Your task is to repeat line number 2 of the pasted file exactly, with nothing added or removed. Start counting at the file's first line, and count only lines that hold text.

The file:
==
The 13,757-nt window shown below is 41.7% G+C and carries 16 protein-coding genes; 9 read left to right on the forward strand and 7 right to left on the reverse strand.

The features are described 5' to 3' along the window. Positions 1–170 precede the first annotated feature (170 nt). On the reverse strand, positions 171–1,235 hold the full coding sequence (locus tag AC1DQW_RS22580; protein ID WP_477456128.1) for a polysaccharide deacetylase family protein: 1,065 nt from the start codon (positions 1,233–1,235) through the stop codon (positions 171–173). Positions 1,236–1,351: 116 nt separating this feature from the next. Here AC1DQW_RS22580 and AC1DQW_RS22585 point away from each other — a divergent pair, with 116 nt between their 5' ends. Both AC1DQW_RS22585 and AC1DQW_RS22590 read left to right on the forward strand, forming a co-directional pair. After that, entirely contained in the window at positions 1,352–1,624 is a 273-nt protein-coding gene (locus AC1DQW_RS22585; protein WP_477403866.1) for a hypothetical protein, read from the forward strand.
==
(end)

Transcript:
The features are described 5' to 3' along the window. Positions 1–170 precede the first annotated feature (170 nt). On the reverse strand, positions 171–1,235 hold the full coding sequence (locus tag AC1DQW_RS22580; protein ID WP_477456128.1) for a polysaccharide deacetylase family protein: 1,065 nt from the start codon (positions 1,233–1,235) through the stop codon (positions 171–173). Positions 1,236–1,351: 116 nt separating this feature from the next. Here AC1DQW_RS22580 and AC1DQW_RS22585 point away from each other — a divergent pair, with 116 nt between their 5' ends. Both AC1DQW_RS22585 and AC1DQW_RS22590 read left to right on the forward strand, forming a co-directional pair. After that, entirely contained in the window at positions 1,352–1,624 is a 273-nt protein-coding gene (locus AC1DQW_RS22585; protein WP_477403866.1) for a hypothetical protein, read from the forward strand.